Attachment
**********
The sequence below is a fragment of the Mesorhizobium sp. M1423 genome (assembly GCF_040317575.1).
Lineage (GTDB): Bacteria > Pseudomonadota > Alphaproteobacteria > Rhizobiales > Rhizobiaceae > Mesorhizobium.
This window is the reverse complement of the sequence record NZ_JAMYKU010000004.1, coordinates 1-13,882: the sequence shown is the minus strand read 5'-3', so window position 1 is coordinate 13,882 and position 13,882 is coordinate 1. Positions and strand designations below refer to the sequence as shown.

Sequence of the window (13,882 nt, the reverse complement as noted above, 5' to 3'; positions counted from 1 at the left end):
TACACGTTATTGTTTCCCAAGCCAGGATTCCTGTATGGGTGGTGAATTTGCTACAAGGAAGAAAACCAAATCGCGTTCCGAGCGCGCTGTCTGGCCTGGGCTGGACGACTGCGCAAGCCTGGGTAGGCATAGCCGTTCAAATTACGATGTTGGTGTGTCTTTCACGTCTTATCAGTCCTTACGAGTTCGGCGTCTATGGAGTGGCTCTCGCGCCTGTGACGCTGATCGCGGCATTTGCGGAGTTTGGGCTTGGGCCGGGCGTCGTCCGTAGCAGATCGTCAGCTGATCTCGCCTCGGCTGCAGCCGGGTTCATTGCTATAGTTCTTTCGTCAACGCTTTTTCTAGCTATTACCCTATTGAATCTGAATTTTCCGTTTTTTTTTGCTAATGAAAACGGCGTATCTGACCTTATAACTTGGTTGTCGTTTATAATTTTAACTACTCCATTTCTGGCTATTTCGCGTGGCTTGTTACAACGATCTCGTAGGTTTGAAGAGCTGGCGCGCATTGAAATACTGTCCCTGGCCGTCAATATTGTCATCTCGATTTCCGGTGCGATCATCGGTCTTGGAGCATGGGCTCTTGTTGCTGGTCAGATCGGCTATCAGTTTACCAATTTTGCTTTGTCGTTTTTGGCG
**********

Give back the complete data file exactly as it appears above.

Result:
The sequence below is a fragment of the Mesorhizobium sp. M1423 genome (assembly GCF_040317575.1).
Lineage (GTDB): Bacteria > Pseudomonadota > Alphaproteobacteria > Rhizobiales > Rhizobiaceae > Mesorhizobium.
This window is the reverse complement of the sequence record NZ_JAMYKU010000004.1, coordinates 1-13,882: the sequence shown is the minus strand read 5'-3', so window position 1 is coordinate 13,882 and position 13,882 is coordinate 1. Positions and strand designations below refer to the sequence as shown.

Sequence of the window (13,882 nt, the reverse complement as noted above, 5' to 3'; positions counted from 1 at the left end):
TACACGTTATTGTTTCCCAAGCCAGGATTCCTGTATGGGTGGTGAATTTGCTACAAGGAAGAAAACCAAATCGCGTTCCGAGCGCGCTGTCTGGCCTGGGCTGGACGACTGCGCAAGCCTGGGTAGGCATAGCCGTTCAAATTACGATGTTGGTGTGTCTTTCACGTCTTATCAGTCCTTACGAGTTCGGCGTCTATGGAGTGGCTCTCGCGCCTGTGACGCTGATCGCGGCATTTGCGGAGTTTGGGCTTGGGCCGGGCGTCGTCCGTAGCAGATCGTCAGCTGATCTCGCCTCGGCTGCAGCCGGGTTCATTGCTATAGTTCTTTCGTCAACGCTTTTTCTAGCTATTACCCTATTGAATCTGAATTTTCCGTTTTTTTTTGCTAATGAAAACGGCGTATCTGACCTTATAACTTGGTTGTCGTTTATAATTTTAACTACTCCATTTCTGGCTATTTCGCGTGGCTTGTTACAACGATCTCGTAGGTTTGAAGAGCTGGCGCGCATTGAAATACTGTCCCTGGCCGTCAATATTGTCATCTCGATTTCCGGTGCGATCATCGGTCTTGGAGCATGGGCTCTTGTTGCTGGTCAGATCGGCTATCAGTTTACCAATTTTGCTTTGTCGTTTTTGGCG